‘So-easily-vanquished skirmishers’: A study of individuals within systems in the work of Randall Jarrell
In this study, I trace the development of a pervasive but largely implicit subject in Jarrell's work: the relationship—usually antagonistic—between the individual and systems. Specifically, I discuss how Jarrell depicts the individual within the systems of the army, the family, and mass consumer culture. I contend that in both the army and consumer culture, the individual is either at odds with the system or entirely swallowed up by it because of its enormity and virtual omnipotence. Within the family, the story more complicated. In his early work, Jarrell typically depicts the child at war with his parents. However, in his late work, the conflicts between the child and his parents are largely resolved and the family provides a refuge from the terrors of the world.
Each chapter of this study is comprised of three sections: Introduction, Poems and Stories, and Conclusion. In the introductions to Chapter 2, Chapter 3, and Chapter 4, I examine Jarrell's perception of the given entity that possesses systematized power. I cite from Jarrell's poetry, fiction, essays, and letters, and also from work by Jarrell's critics. In Poems and Stories in each of these chapters, I discuss specific works from Jarrell's oeuvre, including his books for children, that depict the individual “at war” with the entity at hand. In my Conclusion, I examine the response Jarrell advocates the individual make to being “at war” with the given entity that threatens to overwhelm him: in each instance Jarrell insists that one carry on in spite of one's powerlessness and recommends that one employ imagination to help one palliate one's inevitable suffering at one's powerlessness.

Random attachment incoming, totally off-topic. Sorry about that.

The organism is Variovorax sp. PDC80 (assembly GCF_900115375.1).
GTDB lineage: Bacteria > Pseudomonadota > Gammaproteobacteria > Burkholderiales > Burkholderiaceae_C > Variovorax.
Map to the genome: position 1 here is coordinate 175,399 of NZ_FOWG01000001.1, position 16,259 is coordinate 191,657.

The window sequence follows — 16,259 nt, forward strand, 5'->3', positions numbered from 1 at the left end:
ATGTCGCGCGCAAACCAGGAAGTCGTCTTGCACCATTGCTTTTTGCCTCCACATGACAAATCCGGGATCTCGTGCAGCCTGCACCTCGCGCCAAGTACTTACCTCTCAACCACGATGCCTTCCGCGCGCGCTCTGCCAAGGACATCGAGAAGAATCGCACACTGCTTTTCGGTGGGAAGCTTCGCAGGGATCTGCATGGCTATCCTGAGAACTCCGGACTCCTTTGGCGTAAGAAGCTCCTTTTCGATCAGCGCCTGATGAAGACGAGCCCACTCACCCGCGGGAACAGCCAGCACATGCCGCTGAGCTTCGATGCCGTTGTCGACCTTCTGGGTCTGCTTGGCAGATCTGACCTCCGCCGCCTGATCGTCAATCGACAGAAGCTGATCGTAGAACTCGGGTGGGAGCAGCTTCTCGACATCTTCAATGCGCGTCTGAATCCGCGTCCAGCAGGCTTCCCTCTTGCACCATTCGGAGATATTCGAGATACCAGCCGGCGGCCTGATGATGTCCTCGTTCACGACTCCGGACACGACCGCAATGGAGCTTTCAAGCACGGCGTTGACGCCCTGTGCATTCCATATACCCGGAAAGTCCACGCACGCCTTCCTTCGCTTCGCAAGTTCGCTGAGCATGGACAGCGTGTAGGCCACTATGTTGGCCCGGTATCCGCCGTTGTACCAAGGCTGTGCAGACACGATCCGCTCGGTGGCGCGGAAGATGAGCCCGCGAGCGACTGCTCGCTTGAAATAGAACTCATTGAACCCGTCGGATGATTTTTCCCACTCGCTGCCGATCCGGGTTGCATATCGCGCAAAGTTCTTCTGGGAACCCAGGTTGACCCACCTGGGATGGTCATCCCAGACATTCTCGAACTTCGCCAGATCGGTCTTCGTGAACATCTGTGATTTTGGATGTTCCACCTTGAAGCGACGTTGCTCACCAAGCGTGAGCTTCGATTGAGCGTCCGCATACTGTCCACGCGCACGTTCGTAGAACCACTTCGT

In my Introduction to Chapter 5, I attempt to define Jarrell's perception of love, which, I argue, he believed able to reconcile the individual to his circumstances. In Poems and Stories in this chapter, I examine works that depict the individual so reconciled. Finally, in my Conclusion , I examine Jarrell's own last days and speculate as to whether or not love proved a reconciliatory power to him in the midst of a depression that may have culminated in suicide.